Identification of new epilepsy treatments: issues in preclinical methodology.

TitleIdentification of new epilepsy treatments: issues in preclinical methodology.
Publication TypeJournal Article
Year of Publication2012
AuthorsGalanopoulou, AS, Buckmaster PS, Staley KJ, Moshé SL, Perucca E, Engel J, Löscher W, Noebels JL, Pitkänen A, Stables J, White SH, O'Brien TJ, Simonato M
Corporate AuthorsAmerican Epilepsy Society Basic Science Committee And The International League Against Epilepsy Working Group On Recommendations
Date Published2012 Mar
KeywordsAnimals, Anticonvulsants, Comorbidity, Disease Models, Animal, Drug Evaluation, Preclinical, drug resistance, Epilepsy, Humans, Translational Medical Research

Preclinical research has facilitated the discovery of valuable drugs for the symptomatic treatment of epilepsy. Yet, despite these therapies, seizures are not adequately controlled in a third of all affected individuals, and comorbidities still impose a major burden on quality of life. The introduction of multiple new therapies into clinical use over the past two decades has done little to change this. There is an urgent demand to address the unmet clinical needs for: (1) new symptomatic antiseizure treatments for drug-resistant seizures with improved efficacy/tolerability profiles, (2) disease-modifying treatments that prevent or ameliorate the process of epileptogenesis, and (3) treatments for the common comorbidities that contribute to disability in people with epilepsy. New therapies also need to address the special needs of certain subpopulations, that is, age- or gender-specific treatments. Preclinical development in these treatment areas is complex due to heterogeneity in presentation and etiology, and may need to be formulated with a specific seizure, epilepsy syndrome, or comorbidity in mind. The aim of this report is to provide a framework that will help define future guidelines that improve and standardize the design, reporting, and validation of data across preclinical antiepilepsy therapy development studies targeting drug-resistant seizures, epileptogenesis, and comorbidities.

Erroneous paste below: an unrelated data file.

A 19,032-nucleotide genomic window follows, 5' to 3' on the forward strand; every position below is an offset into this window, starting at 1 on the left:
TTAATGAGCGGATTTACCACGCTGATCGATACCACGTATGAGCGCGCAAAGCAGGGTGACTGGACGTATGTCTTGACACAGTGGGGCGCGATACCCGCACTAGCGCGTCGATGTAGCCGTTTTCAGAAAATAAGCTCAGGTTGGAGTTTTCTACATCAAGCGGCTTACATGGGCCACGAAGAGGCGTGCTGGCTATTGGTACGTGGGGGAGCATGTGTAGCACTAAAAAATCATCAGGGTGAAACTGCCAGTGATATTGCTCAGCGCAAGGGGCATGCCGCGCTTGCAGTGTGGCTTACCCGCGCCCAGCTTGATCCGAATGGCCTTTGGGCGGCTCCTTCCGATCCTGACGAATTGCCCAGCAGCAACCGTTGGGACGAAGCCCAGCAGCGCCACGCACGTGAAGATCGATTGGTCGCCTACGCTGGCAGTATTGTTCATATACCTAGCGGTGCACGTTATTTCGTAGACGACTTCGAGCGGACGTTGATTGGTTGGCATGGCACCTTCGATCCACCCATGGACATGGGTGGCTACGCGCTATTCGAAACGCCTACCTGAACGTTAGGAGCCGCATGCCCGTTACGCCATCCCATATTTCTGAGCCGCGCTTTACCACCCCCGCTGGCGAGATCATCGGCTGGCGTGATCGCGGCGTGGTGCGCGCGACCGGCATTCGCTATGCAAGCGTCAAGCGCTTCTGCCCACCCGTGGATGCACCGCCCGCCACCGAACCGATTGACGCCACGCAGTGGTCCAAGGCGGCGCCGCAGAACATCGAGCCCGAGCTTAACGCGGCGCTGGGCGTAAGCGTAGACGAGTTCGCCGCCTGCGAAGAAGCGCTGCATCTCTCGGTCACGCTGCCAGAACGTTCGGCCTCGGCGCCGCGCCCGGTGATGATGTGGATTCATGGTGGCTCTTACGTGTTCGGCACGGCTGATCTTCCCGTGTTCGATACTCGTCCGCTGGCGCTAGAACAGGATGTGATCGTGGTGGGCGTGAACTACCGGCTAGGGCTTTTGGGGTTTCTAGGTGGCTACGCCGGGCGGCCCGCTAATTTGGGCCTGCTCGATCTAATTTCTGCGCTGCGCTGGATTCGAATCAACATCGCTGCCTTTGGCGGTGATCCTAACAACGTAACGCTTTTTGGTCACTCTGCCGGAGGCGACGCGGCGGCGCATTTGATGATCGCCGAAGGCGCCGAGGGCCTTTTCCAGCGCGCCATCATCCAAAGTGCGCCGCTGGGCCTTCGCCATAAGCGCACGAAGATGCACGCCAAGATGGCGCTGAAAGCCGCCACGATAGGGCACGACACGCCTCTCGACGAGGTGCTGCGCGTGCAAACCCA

Alternate JournalEpilepsia